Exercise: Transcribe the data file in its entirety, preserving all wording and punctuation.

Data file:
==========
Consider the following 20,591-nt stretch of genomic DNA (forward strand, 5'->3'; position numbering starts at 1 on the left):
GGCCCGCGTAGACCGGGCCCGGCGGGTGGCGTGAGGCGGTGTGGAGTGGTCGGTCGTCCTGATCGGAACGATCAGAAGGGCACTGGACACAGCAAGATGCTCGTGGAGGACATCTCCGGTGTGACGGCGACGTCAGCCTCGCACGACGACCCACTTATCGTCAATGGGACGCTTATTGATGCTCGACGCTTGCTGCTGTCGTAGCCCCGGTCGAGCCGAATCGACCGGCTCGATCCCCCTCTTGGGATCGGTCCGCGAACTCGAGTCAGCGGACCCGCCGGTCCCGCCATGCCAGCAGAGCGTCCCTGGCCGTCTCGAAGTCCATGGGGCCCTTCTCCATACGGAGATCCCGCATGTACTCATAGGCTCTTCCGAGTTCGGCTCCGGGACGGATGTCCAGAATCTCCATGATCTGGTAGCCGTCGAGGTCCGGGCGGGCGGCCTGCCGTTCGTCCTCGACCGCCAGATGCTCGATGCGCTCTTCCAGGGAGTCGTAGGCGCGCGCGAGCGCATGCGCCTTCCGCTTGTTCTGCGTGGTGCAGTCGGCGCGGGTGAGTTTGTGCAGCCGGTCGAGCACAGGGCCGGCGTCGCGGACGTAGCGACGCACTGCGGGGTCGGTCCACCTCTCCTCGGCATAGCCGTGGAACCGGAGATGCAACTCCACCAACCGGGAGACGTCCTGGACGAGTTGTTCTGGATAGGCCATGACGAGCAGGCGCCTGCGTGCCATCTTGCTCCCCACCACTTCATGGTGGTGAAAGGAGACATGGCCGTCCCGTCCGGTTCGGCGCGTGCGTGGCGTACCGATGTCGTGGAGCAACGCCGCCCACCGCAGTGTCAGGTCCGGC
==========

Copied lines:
Consider the following 20,591-nt stretch of genomic DNA (forward strand, 5'->3'; position numbering starts at 1 on the left):
GGCCCGCGTAGACCGGGCCCGGCGGGTGGCGTGAGGCGGTGTGGAGTGGTCGGTCGTCCTGATCGGAACGATCAGAAGGGCACTGGACACAGCAAGATGCTCGTGGAGGACATCTCCGGTGTGACGGCGACGTCAGCCTCGCACGACGACCCACTTATCGTCAATGGGACGCTTATTGATGCTCGACGCTTGCTGCTGTCGTAGCCCCGGTCGAGCCGAATCGACCGGCTCGATCCCCCTCTTGGGATCGGTCCGCGAACTCGAGTCAGCGGACCCGCCGGTCCCGCCATGCCAGCAGAGCGTCCCTGGCCGTCTCGAAGTCCATGGGGCCCTTCTCCATACGGAGATCCCGCATGTACTCATAGGCTCTTCCGAGTTCGGCTCCGGGACGGATGTCCAGAATCTCCATGATCTGGTAGCCGTCGAGGTCCGGGCGGGCGGCCTGCCGTTCGTCCTCGACCGCCAGATGCTCGATGCGCTCTTCCAGGGAGTCGTAGGCGCGCGCGAGCGCATGCGCCTTCCGCTTGTTCTGCGTGGTGCAGTCGGCGCGGGTGAGTTTGTGCAGCCGGTCGAGCACAGGGCCGGCGTCGCGGACGTAGCGACGCACTGCGGGGTCGGTCCACCTCTCCTCGGCATAGCCGTGGAACCGGAGATGCAACTCCACCAACCGGGAGACGTCCTGGACGAGTTGTTCTGGATAGGCCATGACGAGCAGGCGCCTGCGTGCCATCTTGCTCCCCACCACTTCATGGTGGTGAAAGGAGACATGGCCGTCCCGTCCGGTTCGGCGCGTGCGTGGCGTACCGATGTCGTGGAGCAACGCCGCCCACCGCAGTGTCAGGTCCGGC